6 MUN Presentation Habits to UN-Learn - WiseMee

6 MUN Presentation Habits to UN-Learn

The main issue with teaching public speaking for Model United nations delegates is that you don’t only deal with fears and insecurities, but you also find a lot of baggage in the form of bad presentation habits that developed due to either the wrong kind of practice to no practice at all. These habits develop through years of watching terrible presentations in movies and on YouTube, which are then seen as examples. Many of us can recognize a terrible public presentation, and actually work on some of the positive points written above, but never had someone pinpoint to us what the bad habits are and how to break them. The following lessons apply to all presenters: delegates, training officers, coaches, teachers, secretariat and anyone who has a speech to deliver or is teaching others to do so.

1. Don’t try to be a great “public” speaker

The idea that we need to give a “presidential” speech every time, does more harm than good. We often forget that the Hollywood style “presidential” speech comes right before a final strike against invading aliens. We forget that the “attorney’s closing statement” comes after two hours of investigation and character development. When we give the same impassioned speech in front of strangers we are more likely to turn them off by sounding stuffy and out of touch.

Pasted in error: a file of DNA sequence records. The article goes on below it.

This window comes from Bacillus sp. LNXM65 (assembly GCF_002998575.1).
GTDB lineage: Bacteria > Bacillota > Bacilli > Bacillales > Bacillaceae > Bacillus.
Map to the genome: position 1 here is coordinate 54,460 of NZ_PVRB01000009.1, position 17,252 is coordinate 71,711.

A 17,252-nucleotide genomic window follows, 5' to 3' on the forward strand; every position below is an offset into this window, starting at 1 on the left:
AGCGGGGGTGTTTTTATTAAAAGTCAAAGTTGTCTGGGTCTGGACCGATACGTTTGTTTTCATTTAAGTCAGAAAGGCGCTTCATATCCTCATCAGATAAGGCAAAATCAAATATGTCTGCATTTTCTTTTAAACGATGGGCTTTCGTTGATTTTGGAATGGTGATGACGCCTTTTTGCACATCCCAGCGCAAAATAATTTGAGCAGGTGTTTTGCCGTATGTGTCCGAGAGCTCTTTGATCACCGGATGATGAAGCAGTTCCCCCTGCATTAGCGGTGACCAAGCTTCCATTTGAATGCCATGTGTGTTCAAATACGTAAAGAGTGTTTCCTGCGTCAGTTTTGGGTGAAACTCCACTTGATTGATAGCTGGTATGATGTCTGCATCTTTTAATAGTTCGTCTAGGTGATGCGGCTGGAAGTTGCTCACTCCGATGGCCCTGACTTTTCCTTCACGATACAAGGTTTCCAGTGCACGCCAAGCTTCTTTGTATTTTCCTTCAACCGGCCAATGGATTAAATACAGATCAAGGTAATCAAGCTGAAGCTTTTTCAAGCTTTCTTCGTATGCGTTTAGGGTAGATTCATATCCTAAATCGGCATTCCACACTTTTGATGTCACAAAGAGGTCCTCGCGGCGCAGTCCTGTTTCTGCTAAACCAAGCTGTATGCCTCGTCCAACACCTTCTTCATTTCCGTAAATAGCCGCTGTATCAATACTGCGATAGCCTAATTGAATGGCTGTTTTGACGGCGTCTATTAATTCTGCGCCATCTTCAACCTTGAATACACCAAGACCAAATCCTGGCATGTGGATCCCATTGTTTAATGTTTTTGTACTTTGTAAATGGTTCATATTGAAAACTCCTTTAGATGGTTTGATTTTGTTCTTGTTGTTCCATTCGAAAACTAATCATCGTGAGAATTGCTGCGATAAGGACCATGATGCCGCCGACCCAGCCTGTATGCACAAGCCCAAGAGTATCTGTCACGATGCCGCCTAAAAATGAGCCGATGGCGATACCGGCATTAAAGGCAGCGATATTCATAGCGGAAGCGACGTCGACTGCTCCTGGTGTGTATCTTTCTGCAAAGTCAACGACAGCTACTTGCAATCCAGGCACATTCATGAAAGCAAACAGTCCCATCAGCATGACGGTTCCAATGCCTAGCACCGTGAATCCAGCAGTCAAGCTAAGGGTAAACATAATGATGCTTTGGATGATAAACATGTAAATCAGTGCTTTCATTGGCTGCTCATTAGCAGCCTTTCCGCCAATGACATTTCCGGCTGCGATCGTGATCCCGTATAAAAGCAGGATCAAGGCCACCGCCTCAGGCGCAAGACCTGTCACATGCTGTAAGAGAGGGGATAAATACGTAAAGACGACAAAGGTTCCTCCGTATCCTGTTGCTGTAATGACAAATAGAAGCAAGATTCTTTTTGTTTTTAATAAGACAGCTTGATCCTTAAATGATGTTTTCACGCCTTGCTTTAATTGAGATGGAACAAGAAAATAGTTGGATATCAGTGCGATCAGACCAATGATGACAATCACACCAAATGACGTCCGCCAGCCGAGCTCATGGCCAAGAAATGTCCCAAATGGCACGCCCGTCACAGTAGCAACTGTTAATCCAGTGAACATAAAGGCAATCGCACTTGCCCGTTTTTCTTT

Delegates and chairs alike want to listen to a speech that is relevant, but also relaxed, and comfortable. In the routine conversations, we all have many times a day we have no problem being comfortable as ourselves. Yet, when we get up to give a speech, the focus goes to the “public” at the expense of the “speaking.” An effective Model UN public speech needs to do the opposite, focus on the speaking and let go of the “public.” Think of it as a conversation between you and the other delegates, be yourself, talk directly to people, do not worry about what others think and just be yourself.

How to Un-Learn this Habit

Especially for your first speeches, when writing your speech, put in lines that sound more natural and less formal. Whether it’s a joke, bad pun, story or using casual phrases, such as “Fellow delegates, sometimes to make a difference we need to get off our butts and get our hands dirty”. While they may seem forced at times, these less formal lines will help us break the pattern of dry and “perfect” speeches, and show us it is ok, and sometimes even more effective, to speak ad relate like a person.

2. Excessive apologizing